Rich Products Corporation asked Kenyon & Kenyon to file applications in Mexico and Columbia. Apparently, the firm timely filed the Mexican application as of how the law was then-interpreted; but the law later changed, and the application was deemed filed too late. Rich Products then sued the firm for malpractice. The New York Supreme Court, Appellate Division, held that because malpractice is measured at the time of the events, the lawyer had breached no duty. The case is here.
This is something I often think about, given the changing nature of the “rules” about claim interpretation. For example, certain claim formats have grown less helpful over the years. I also wonder how much this defense works if it’s a foreseeable change in the law (it’s not clear here what, exactly, changed in Mexican law).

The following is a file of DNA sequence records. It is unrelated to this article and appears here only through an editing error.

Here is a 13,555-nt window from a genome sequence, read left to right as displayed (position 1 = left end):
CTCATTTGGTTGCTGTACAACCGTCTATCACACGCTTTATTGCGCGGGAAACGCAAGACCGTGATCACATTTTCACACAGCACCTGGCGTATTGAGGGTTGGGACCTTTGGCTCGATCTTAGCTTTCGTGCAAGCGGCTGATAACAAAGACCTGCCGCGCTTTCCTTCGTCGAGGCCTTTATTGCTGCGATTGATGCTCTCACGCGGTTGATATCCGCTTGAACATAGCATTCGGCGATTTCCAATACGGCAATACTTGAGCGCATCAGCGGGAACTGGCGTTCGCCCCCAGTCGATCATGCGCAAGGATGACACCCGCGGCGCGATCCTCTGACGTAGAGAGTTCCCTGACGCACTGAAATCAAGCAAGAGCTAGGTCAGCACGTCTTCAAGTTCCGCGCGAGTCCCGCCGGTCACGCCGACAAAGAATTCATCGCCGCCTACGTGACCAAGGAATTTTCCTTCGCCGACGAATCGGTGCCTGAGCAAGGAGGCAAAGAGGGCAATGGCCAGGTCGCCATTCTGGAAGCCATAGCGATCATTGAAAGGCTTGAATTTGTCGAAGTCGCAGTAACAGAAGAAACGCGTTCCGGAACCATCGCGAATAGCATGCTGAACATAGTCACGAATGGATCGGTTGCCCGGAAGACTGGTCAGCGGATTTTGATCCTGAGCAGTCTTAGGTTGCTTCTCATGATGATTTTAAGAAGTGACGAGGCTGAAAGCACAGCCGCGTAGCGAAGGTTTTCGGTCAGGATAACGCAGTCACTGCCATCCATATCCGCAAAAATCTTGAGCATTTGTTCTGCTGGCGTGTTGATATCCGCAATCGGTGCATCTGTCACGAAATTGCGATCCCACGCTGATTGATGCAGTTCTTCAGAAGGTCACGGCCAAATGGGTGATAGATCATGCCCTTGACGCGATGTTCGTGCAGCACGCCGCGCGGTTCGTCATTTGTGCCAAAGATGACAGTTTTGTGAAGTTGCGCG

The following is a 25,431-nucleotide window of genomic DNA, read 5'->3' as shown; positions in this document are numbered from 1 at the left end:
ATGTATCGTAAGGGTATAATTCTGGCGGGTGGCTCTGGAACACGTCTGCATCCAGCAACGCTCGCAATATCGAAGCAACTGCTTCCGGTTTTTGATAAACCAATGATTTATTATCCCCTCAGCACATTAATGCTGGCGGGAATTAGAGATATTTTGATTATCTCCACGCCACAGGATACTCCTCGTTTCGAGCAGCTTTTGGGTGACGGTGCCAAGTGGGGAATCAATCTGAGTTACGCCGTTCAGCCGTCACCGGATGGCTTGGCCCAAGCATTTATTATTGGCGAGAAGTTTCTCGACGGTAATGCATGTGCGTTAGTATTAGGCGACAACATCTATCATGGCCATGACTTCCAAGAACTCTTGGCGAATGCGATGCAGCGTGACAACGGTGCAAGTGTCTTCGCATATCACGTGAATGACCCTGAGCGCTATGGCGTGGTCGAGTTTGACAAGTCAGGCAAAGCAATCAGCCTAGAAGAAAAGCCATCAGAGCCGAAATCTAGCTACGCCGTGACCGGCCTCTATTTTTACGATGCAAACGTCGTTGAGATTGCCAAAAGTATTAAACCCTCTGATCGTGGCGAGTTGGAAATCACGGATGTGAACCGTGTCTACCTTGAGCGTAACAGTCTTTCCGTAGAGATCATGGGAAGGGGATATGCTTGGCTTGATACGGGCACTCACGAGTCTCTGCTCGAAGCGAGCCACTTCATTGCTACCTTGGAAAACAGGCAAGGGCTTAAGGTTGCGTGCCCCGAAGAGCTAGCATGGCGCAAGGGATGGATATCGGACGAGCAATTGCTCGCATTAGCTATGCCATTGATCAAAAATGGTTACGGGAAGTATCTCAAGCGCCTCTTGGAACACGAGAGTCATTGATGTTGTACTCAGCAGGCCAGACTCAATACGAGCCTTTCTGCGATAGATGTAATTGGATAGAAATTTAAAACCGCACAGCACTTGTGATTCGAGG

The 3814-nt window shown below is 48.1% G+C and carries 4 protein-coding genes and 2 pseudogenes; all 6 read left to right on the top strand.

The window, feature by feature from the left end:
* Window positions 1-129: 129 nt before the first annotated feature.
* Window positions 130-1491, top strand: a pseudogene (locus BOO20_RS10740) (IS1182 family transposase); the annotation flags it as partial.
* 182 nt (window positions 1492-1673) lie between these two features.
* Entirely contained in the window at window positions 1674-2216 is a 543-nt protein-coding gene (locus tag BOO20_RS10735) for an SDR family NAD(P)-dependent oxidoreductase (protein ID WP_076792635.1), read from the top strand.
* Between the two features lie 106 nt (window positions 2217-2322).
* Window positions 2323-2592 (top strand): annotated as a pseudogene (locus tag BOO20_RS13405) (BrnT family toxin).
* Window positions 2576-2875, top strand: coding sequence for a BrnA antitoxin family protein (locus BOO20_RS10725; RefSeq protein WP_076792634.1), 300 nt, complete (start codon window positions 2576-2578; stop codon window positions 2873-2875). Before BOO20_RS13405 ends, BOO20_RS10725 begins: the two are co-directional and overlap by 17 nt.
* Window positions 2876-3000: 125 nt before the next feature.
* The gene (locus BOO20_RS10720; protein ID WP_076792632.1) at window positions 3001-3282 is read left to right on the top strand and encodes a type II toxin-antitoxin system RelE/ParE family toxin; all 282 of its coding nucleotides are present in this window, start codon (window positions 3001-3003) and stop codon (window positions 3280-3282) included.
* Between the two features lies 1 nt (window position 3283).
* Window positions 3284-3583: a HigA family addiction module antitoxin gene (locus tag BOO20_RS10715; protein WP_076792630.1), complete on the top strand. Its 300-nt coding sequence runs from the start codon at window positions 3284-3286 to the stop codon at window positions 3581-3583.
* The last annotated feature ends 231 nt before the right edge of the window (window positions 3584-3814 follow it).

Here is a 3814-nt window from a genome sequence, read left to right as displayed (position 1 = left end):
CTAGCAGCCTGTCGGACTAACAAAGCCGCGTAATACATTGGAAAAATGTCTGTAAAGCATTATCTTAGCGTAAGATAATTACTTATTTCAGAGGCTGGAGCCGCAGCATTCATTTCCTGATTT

The case was remanded to figure out the Columbian claim.